I have just started reading and dont want to put it down! Another great mystery by MHC. She is my favorite author. I love all her stories and this one is no exception! It is worth the time and money. I wish I could give it more than 5 stars!!!!!

    6 out of 8 people found this review helpful.

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  • Anonymous

    Posted June 29, 2012

    Waste of time

    Have neve read Mary Higgins Clark and after this book? Will not make it a habit. It is extremely simplistic and juvenile writing. A mystery for the elementary crowd? I was shocked at how little suspense, drama, twists etc their were. This is NOT a page turner! Don't waste your time on this one.

    4 out of 8 people found this review helpful.

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  • Posted April 10, 2012

    I thought this book would be about a parchment, which it was, bu

    I thought this book would be about a parchment, which it was, but to me placed as an "after-thought". Save your money on this one. The book was more about the subjects mother having dementia, stolen jewelry, to many characters. After reading the first 3-chapters I put the book down and have donated it to a book-reading club.

    4 out of 10 people found this review helpful.

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  • Posted April 3, 2012

    This author is a favorite of mine and invariably turns out great

    This author is a favorite of mine and invariably turns out great mystery stories. I'm sure this book will not be a disappointment. I look forward to reading it.

    4 out of 33 people found this review helpful.

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  • Anonymous

    Posted April 14, 2012

    OK

    Typical MHC, so you get what you should expect...if you are looking for historical or controversial religious content (i.e. a Dan Brown style) then you will be disappointed. A lot of characters with similar background info...so a little hard to keep track of "who might have done it" leading up to the end. One of the blander ones I have read, and I consider myself a fan (pre ordered this with high hopes almost 2 months early).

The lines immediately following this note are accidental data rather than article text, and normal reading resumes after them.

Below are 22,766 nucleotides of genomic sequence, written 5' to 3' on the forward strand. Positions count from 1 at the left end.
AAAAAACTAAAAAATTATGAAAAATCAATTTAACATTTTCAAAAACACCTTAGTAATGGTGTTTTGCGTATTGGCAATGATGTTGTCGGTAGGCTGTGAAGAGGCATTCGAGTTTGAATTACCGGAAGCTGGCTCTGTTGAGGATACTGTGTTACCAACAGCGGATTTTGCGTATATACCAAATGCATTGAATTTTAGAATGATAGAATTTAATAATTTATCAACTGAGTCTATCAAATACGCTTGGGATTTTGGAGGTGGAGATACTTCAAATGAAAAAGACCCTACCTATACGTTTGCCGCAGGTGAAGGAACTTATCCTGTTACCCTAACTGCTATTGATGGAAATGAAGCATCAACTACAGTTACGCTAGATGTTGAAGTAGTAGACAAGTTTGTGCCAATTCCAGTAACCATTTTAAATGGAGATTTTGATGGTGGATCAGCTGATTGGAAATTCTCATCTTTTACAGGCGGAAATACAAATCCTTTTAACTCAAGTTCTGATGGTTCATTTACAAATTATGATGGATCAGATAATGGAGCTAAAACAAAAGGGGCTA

3 out of 3 people found this review helpful.

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  • Anonymous

    Posted December 1, 2013

    Loved it

    I had a feeling that the killer was the person in the end.i don't want to spoil it for the people who read the reviews.

    1 out of 1 people found this review helpful.

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  • Posted September 23, 2013

    Unique storyline

    Mary Higgins Clark is one of my favorite authors, and this book does not disappoint. She always keeps you guessing at "whodunnit".

    1 out of 1 people found this review helpful.

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  • Anonymous

    Posted August 13, 2012

    Mapleleaf

    Yeah.

    1 out of 2 people found this review helpful.

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  • Anonymous

    Posted July 23, 2012

    Horrible

    I have read hundreds of mystery books and this is by far the worst one. I have tried numerous times to go back and read this but I just can't. It is so slow and corny and above all BORING!

    1 out of 3 people found this review helpful.

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  • Anonymous

    Posted July 5, 2012

    Ninemile

    Predictable and boring.

    1 out of 4 people found this review helpful.

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  • Anonymous

    Posted April 8, 2012

    Great premis but it's just another murder mystery.

    Great premis but it's just another murder mystery.

    1 out of 7 people found this review helpful.

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  • Posted July 20, 2014

    more from this reviewer

    Mary Higgins Clark's The Lost Years is thought provoking, and in

    Mary Higgins Clark's The Lost Years is thought provoking, and in my opinion, quite unlike anything else she has written. Dr. Jonathan Lyons, a Biblical scholar, thinks he has found the only letter Jesus Christ ever wrote while He lived on this earth - a letter written to Joseph of Arimethea. Since the Bible is silent about Jesus' life from age 12 (after He was found in the Temple by his mother and Joseph) to 30, I thought this premise was great. And even though Mariah was upset with her father for having an affair, she is determined to see that his murderer is brought to justice. I figured out who the culprit before I normally do with Mary's books, but hey, this was still an enjoyable read. I will recommend this book to anyone who asks me.

    Was this review helpful? Yes  No   Report this review
  • Anonymous

    Posted May 4, 2014

    Lacks the excitement of old Higgins Clark.

    Lacks the excitement of old Higgins Clark.

    0 out of 1 people found this review helpful.

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  • Posted March 16, 2014

    Great read! Clark scores a hit again.

    Don't pass this one up. Another winner!

    0 out of 1 people found this review helpful.

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See All Sort by: Showing 1 – 20 of 157 Customer Reviews